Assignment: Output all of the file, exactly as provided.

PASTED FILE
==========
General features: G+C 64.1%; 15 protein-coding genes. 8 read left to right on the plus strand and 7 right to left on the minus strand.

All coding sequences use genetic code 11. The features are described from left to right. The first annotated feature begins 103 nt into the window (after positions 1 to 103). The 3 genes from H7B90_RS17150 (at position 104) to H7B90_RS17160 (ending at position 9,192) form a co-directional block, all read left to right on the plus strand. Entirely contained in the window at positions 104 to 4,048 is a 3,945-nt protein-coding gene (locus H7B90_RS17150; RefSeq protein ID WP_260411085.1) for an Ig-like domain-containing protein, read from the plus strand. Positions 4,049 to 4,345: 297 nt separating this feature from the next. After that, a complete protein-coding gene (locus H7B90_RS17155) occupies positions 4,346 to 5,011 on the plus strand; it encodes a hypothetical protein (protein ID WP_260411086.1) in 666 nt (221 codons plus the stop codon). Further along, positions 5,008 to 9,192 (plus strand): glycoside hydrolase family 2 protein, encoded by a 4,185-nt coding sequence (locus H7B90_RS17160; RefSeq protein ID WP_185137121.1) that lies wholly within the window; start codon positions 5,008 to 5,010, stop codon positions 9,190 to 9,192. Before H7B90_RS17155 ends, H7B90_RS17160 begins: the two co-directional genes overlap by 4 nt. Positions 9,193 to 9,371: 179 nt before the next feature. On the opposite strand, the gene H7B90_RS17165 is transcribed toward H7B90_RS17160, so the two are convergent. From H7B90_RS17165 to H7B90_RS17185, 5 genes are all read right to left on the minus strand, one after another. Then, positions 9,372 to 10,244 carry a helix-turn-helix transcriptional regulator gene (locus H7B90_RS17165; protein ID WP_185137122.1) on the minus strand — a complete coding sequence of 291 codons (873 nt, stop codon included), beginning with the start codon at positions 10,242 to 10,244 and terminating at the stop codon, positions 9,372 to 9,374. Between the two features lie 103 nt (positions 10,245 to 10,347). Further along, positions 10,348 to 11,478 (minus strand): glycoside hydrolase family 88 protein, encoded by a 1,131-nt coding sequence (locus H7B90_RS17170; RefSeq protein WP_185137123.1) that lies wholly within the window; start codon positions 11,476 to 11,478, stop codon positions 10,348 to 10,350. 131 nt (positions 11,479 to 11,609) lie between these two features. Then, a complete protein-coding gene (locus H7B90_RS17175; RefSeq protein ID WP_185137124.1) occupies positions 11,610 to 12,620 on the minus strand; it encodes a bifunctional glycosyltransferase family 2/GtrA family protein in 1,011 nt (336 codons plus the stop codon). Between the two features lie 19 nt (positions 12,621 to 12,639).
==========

General features: G+C 64.1%; 15 protein-coding genes. 8 read left to right on the plus strand and 7 right to left on the minus strand.

All coding sequences use genetic code 11. The features are described from left to right. The first annotated feature begins 103 nt into the window (after positions 1 to 103). The 3 genes from H7B90_RS17150 (at position 104) to H7B90_RS17160 (ending at position 9,192) form a co-directional block, all read left to right on the plus strand. Entirely contained in the window at positions 104 to 4,048 is a 3,945-nt protein-coding gene (locus H7B90_RS17150; RefSeq protein ID WP_260411085.1) for an Ig-like domain-containing protein, read from the plus strand. Positions 4,049 to 4,345: 297 nt separating this feature from the next. After that, a complete protein-coding gene (locus H7B90_RS17155) occupies positions 4,346 to 5,011 on the plus strand; it encodes a hypothetical protein (protein ID WP_260411086.1) in 666 nt (221 codons plus the stop codon). Further along, positions 5,008 to 9,192 (plus strand): glycoside hydrolase family 2 protein, encoded by a 4,185-nt coding sequence (locus H7B90_RS17160; RefSeq protein ID WP_185137121.1) that lies wholly within the window; start codon positions 5,008 to 5,010, stop codon positions 9,190 to 9,192. Before H7B90_RS17155 ends, H7B90_RS17160 begins: the two co-directional genes overlap by 4 nt. Positions 9,193 to 9,371: 179 nt before the next feature. On the opposite strand, the gene H7B90_RS17165 is transcribed toward H7B90_RS17160, so the two are convergent. From H7B90_RS17165 to H7B90_RS17185, 5 genes are all read right to left on the minus strand, one after another. Then, positions 9,372 to 10,244 carry a helix-turn-helix transcriptional regulator gene (locus H7B90_RS17165; protein ID WP_185137122.1) on the minus strand — a complete coding sequence of 291 codons (873 nt, stop codon included), beginning with the start codon at positions 10,242 to 10,244 and terminating at the stop codon, positions 9,372 to 9,374. Between the two features lie 103 nt (positions 10,245 to 10,347). Further along, positions 10,348 to 11,478 (minus strand): glycoside hydrolase family 88 protein, encoded by a 1,131-nt coding sequence (locus H7B90_RS17170; RefSeq protein WP_185137123.1) that lies wholly within the window; start codon positions 11,476 to 11,478, stop codon positions 10,348 to 10,350. 131 nt (positions 11,479 to 11,609) lie between these two features. Then, a complete protein-coding gene (locus H7B90_RS17175; RefSeq protein ID WP_185137124.1) occupies positions 11,610 to 12,620 on the minus strand; it encodes a bifunctional glycosyltransferase family 2/GtrA family protein in 1,011 nt (336 codons plus the stop codon). Between the two features lie 19 nt (positions 12,621 to 12,639).